Lightspeed in its third issue features two original stories distinguished by the originality of their ideas, and by some distinctiveness in the telling. Adam-Troy Castro’s “Arvies” has a truly striking central idea. Arvies are human bodies grown to be hosts for unborn humans in the far future, who live for centuries serially riding and wearing out host bodies. This story in particular focuses on one such “human” and her latest arvie, and her perverse decision to bear a child in this latest body. Castro tells the story quite straight-facedly, and the horror but plausibility of the central idea is thus well depicted. Full marks for that – alas, the very effectiveness of the dry depiction of the morals of that future also, to me, made the story a bit hard to like, as opposed to respect.

Locus, October 2012

Adam-Troy Castro's “My Wife Hates Time Travel” (Lightspeed, September) is very sweet, about a couple that learns that one or the other of them is fated to invent time travel, and the logical consequences of such an invention. Castro cleverly ramifies these consequences and paradoxes … and also makes the story a love letter to the wife of the title.

Locus, February 2014

The best stories at Lightspeed for January are very odd pieces. Adam-Troy Castro's “The Thing About Shapes to Come” is easily enough described – it's about a girl who gives birth to a cube, amid a rash of births of geometric figures – it's Castro's deadpan description of the child (called, of course, Di) and of the working out of the whole situation that makes the story strangely effective.

Locus, September 2016

Adam-Troy Castro’s “The Assassin’s Secret” (Lightspeed, August) is amusing as well, a slightly over the top tale of the world’s greatest assassin, who can kill with a stroke of his pen. Castro has a fair amount of fun describing his way of life, and his ways of death, but the center of the story is how the assassin deals with those who come asking for his services, and in particular the one secret he holds.

Locus, February 2018

One more issue from 2018, then a look at some of the later work from 2017. The January Lightspeed is full of fable-like pieces – even the SF, as Adam-Troy Castro’s “The Streets of Babel” is presented. It’s clever work, about a man living in the wilderness who is captured by a living city and made to endure the most dehumanizing aspects of city life for some months. Clever, as I said, with a distinct satirical point, though it didn’t quite sell me.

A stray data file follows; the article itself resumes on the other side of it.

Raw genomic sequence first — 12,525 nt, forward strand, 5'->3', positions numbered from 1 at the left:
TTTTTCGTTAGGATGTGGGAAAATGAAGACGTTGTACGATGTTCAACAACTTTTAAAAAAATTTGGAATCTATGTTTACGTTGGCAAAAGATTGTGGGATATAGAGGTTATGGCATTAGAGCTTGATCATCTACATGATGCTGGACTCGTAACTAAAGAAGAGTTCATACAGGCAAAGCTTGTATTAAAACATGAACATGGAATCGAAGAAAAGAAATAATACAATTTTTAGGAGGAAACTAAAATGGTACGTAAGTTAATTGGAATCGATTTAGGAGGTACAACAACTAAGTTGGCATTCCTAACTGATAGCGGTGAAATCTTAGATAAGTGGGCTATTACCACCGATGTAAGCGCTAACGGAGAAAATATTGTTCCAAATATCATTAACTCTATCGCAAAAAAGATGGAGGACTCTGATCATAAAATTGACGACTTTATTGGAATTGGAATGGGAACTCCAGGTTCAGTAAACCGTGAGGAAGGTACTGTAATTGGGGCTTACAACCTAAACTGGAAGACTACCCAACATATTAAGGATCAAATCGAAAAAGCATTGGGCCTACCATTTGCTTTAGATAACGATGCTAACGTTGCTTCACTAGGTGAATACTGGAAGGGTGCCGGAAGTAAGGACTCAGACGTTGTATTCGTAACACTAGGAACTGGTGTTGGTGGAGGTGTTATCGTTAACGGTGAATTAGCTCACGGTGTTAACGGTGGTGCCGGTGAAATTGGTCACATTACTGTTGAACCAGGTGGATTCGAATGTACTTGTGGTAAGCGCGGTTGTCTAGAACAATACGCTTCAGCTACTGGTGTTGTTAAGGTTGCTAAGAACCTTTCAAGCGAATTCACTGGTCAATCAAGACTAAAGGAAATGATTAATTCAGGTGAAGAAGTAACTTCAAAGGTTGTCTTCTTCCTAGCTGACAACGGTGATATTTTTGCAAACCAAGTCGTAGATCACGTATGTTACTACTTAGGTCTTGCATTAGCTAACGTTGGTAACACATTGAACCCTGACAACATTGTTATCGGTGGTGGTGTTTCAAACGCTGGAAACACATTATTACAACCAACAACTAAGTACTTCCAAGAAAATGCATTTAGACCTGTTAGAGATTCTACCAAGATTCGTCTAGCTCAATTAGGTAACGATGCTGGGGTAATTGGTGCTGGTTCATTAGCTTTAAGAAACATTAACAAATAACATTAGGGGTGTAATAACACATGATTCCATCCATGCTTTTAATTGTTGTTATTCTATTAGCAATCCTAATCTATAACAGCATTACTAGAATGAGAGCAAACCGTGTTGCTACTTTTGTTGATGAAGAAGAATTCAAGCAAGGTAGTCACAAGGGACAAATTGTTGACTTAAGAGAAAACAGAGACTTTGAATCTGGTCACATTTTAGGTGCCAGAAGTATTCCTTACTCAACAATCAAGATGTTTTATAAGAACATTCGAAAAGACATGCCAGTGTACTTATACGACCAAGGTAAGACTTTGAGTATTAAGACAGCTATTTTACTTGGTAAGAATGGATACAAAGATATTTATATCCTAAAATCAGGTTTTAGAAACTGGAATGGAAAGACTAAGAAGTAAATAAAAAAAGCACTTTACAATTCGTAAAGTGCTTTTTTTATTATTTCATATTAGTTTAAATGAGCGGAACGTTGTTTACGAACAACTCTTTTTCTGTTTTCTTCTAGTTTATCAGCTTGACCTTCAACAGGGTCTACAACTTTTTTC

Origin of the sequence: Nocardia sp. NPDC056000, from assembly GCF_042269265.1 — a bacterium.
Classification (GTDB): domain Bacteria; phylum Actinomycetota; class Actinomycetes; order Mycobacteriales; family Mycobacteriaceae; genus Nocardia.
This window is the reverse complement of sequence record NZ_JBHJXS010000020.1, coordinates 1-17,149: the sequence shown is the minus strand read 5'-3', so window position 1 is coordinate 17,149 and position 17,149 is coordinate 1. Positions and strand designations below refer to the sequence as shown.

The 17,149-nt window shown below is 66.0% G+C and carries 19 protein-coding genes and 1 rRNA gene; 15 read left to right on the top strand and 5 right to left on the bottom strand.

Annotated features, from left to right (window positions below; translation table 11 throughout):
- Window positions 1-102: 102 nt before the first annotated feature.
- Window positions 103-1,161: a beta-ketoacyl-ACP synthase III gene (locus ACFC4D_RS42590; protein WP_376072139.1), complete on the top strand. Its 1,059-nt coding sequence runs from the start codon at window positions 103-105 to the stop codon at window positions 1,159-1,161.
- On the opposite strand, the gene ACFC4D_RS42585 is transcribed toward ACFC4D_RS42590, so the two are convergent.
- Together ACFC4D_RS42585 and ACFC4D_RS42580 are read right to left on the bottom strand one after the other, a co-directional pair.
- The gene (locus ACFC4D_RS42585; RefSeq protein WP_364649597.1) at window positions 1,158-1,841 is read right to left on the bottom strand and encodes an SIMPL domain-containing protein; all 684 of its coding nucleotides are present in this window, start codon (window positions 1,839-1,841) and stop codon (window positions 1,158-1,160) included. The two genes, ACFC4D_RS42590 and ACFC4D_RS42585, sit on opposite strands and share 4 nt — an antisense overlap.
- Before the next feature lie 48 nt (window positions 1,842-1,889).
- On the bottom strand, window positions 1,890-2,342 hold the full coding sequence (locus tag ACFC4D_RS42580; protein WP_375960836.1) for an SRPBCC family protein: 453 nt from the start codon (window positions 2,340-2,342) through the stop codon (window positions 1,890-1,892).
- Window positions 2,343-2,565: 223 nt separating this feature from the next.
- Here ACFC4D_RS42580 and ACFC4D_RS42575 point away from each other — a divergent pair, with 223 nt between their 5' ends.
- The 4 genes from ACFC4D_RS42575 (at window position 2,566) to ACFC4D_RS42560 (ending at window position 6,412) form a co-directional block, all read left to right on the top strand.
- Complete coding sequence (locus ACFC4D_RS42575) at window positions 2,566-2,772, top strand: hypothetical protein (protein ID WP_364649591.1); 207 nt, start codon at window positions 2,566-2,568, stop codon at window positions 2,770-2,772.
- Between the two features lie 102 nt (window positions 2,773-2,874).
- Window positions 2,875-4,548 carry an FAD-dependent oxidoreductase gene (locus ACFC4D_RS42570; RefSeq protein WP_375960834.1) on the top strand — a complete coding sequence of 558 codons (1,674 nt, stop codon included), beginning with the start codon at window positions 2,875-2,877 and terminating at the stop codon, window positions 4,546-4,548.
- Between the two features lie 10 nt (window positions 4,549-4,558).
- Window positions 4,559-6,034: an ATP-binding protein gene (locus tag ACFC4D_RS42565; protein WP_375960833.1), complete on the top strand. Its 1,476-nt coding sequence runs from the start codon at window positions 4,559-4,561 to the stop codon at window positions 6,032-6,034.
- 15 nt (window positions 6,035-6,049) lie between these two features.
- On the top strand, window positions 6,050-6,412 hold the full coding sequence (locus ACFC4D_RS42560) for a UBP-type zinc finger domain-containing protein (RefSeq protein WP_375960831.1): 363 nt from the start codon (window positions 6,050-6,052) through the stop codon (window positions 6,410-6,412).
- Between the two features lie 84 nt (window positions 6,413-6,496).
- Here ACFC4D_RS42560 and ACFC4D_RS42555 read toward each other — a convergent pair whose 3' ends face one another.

Locus, August 2017

Lightspeed for July includes a fine Chinese-flavored fable – or morality tale – from Alvaro Zinos-Amaro and Adam-Troy Castro (conspiring as ever to make me misplace the hyphens in one of their names!), “A Touch of Heart”. Dou Zhuo is a farmer whose land produces little, and he becomes envious of his more successful neighbor. Eventually he finds the means to hire an assassin of the notorious Black Touch, which endeavors to fulfill their contracts with the least possible effort. When Dou asks for his neighbor’s death, the assassin arranges to kill him, by removing one second from his life span. Dou is furious, but learns to make his requests more specific – and eventually learns what will satisfy him with the least effort expended.

Locus, January 2018

Adam-Troy Castro and Alvaro Zinos-Amaro give us another of their Chinese-flavored morality tales in the November 21st issue of Beneath Ceaseless Skies. “The Mouth of the Oyster” tells of a fortunate couple who fall victim to a terrible plague, that leaves the husband blind and his wife somewhat crippled. But their love is if anything intensified, and so is their commercial success. Then a magician offers his product – eyes that can restore sight to the husband – but only one facet of sight – he might ask for beauty, or the ability to see deceit, or anything he can think of. But will the effect of this special sight be an unmixed blessing?